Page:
She and two other pilots, Capts. Sharon Prezler and Martha McSally, underwent extensive media training in the days leading up to their press conference on April 28 — the one where Leavitt was catapulted onto the national stage. And the publicity didn’t stop after that day.

“There was quite a bit of pressure at the beginning of my career [to do publicity] — I was directed to do so and I really did not want to attention because it really made it hard to be a part of the squadron and blend in.”

Leavitt poses with her F-15E Strike Eagle in February 1994. Photo credit: U.S. Air Force.

Leavitt in a T-37 during Field Training Camp for Air Force ROTC at UT. Photo from Leavitt personal collection.

Initially, Leavitt felt she had to prove herself again and again to be seen as an equal with her male counterparts. Once she was finally able to prove her competence, however, she was quickly accepted. And her unique perspective was a strength she brought with her to every meeting and assignment.

“I think that having diversity of thought in an organization makes the organization so much stronger.”

Leavitt would go on to become not only the first female fighter pilot, but also the first female fighter pilot to complete and later instruct at the weapon’s instructor course. As a colonel, she became the first woman to command a U.S. Air Force combat fighter wing. Her last position before her retirement in 2023 was as the Department of the Air Force chief of safety at the Pentagon and commander of the Air Force Safety Center at Kirtland Air Force Base, New Mexico.

Leavitt speaking after receiving the Outstanding Young Texas Exes award in 1997. Photo from Leavitt personal collection.

Brie Larson gets hands-on help from Brig. Gen. Jeannie Leavitt, 57th Wing Commander, on a trip to Nellis Air Force Base in Nevada to research her character, for the film, “Captain Marvel.” Photo Credit: Brad Baruh/Marvel Studios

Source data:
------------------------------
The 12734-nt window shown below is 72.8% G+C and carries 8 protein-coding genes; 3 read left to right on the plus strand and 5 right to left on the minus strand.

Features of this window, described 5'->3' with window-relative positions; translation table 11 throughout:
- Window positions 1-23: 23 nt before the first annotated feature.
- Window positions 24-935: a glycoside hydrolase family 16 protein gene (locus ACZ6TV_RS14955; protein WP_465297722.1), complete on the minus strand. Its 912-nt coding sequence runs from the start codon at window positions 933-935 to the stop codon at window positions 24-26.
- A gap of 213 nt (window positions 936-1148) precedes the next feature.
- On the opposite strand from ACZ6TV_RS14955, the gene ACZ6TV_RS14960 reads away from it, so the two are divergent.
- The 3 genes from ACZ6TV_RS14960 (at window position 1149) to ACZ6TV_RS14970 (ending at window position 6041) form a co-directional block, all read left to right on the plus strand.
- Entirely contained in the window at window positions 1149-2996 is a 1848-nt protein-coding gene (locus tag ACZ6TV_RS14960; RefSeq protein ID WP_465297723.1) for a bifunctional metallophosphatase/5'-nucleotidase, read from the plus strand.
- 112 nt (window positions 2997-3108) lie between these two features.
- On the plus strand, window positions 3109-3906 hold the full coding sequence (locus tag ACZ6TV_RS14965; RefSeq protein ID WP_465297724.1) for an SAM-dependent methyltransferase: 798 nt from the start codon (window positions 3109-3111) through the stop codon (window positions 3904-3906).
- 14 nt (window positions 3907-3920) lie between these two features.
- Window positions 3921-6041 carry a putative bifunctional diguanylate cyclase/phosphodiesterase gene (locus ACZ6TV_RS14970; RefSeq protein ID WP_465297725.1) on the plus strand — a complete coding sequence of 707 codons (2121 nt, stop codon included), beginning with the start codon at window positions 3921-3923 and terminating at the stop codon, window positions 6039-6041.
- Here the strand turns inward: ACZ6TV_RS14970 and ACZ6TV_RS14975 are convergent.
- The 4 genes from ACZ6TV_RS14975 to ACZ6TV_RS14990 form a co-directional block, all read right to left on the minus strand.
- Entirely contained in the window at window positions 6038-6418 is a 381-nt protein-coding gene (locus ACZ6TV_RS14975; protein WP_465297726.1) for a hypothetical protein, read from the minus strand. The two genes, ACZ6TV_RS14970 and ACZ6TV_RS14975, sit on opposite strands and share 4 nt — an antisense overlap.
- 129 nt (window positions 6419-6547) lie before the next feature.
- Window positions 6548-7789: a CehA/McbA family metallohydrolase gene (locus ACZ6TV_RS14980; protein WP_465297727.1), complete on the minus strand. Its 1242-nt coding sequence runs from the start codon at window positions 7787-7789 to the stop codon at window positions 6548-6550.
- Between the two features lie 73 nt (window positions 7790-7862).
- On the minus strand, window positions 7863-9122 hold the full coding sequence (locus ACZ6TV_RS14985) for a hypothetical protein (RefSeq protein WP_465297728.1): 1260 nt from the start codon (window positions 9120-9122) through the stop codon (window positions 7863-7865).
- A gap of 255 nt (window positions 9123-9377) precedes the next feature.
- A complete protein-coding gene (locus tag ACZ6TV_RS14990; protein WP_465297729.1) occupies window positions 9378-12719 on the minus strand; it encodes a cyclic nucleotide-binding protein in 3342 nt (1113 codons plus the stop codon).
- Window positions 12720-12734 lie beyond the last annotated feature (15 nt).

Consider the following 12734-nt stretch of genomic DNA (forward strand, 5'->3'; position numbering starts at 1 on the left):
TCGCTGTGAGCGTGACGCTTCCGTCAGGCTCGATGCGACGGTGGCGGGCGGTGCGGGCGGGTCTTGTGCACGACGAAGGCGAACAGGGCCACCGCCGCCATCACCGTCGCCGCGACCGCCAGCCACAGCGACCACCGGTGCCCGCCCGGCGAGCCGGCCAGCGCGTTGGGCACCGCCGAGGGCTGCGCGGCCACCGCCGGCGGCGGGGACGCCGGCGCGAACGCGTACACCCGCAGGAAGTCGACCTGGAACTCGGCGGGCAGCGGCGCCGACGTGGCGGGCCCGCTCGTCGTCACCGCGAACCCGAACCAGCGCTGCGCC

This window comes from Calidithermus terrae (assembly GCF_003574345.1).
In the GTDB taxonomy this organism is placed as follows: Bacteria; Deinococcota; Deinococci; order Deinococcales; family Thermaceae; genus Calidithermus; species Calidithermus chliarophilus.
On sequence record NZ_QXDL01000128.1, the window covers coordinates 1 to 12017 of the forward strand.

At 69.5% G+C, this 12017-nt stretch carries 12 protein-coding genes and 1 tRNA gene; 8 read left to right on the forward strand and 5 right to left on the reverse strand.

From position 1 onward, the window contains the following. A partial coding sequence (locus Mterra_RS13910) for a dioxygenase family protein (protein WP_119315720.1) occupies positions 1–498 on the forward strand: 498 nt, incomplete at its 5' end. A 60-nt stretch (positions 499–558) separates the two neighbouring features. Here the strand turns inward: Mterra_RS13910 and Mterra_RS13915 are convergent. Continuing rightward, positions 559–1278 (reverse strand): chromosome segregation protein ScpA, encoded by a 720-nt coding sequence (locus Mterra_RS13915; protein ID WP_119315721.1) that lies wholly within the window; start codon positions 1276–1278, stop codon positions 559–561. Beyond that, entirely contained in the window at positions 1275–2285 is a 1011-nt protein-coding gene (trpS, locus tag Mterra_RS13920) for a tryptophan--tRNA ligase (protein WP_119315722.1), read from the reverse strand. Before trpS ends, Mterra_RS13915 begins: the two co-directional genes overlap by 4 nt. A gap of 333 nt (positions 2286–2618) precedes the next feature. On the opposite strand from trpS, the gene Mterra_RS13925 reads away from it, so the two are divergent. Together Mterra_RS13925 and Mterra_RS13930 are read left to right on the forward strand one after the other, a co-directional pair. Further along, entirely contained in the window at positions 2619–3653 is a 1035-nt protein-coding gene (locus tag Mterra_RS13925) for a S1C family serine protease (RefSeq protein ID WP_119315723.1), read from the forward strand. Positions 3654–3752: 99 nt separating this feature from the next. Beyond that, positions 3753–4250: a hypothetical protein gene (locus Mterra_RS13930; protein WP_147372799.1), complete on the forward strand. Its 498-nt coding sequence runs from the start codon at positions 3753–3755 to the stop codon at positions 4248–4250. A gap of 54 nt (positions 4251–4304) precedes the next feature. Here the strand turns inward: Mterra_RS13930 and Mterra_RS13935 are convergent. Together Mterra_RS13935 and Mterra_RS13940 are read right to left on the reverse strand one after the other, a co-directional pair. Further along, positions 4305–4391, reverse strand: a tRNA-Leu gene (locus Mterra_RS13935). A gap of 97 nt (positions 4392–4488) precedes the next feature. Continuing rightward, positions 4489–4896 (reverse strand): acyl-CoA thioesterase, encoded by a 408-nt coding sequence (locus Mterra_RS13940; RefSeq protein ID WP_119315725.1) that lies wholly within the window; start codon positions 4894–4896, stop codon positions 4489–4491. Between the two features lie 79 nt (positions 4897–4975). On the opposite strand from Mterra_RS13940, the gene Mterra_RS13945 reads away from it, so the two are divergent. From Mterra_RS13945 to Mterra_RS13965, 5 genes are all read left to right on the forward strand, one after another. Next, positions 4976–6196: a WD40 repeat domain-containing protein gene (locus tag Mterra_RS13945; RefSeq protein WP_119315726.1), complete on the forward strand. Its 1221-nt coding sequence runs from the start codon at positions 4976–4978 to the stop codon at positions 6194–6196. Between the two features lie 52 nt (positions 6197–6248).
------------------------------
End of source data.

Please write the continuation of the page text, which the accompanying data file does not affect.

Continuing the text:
Star Power

Leavitt’s marvelous accomplishments got the attention of Hollywood as they sought to bring another heroic female flyer to the big screen, Carol Danvers. The makers of the 2019 film “Captain Marvel” sought her out to share experiences as a consultant, helping the directors and actress Brie Larson hone the depiction of main character Captain Danvers.

“Someone called up from our public affairs Hollywood office and asked me if I would speak to them and I said, ‘no thank you.’ Because I had had so much publicity in 1993. I just wanted to stay out of the limelight, the spotlight” Leavitt says.

But a friend convinced her that her lived experience of being the first female fighter pilot would be invaluable to the role. So, she hosted the movie’s directors at Nellis Air Force Base, where she was stationed at the time.

“It was so much fun. We were laughing, they were asking different stories about my life and towards the end they said, ‘You are nothing like we expected.’ I think because fighter pilots in movies are portrayed as abrasive, arrogant, very aggressive. And I said ‘Oh no, I will be very nice — on the ground. I go up there, whole different set of rules.’”

Advice she gave shaped Brie Larson’s performance, including details like the proper hand to carry her helmet bag in — the left — so she could salute the crew chief with her right hand when she approaches an aircraft.

The cast of “Captain Marvel” pose with Leavitt. Photo from Leavitt personal collection.

Having recently moved back to Texas, you’ll still find Jeannie Leavitt riding horses and flying — but she’s excited to start a new chapter of her story. She’s in the early stages of building her own company, Leavittate.

“I have started consulting and speaking. One of my focus areas is to help people feel empowered. I’ve heard people say, if you can see it, you can be it. But the problem in my case was that there was no one to see. So, it’s almost along the lines of visualizing. If you can see the invisible, you can do the impossible.”

She also says that, if NASA’s hiring, she’s interested. “I always wanted to be an astronaut. I’m still willing. If they’re looking, I’d still be an astronaut!”

Leavitt says her wish for women studying aerospace engineering is that they believe in themselves.

“Too often as women, we feel like have to be perfect. We don’t have to be perfect, just be brave and try new things. When there’s opportunities, give them a try. My entire path was opportunities presenting themselves that I’d just try. Not everything’s going to work, but try everything. Be brave.”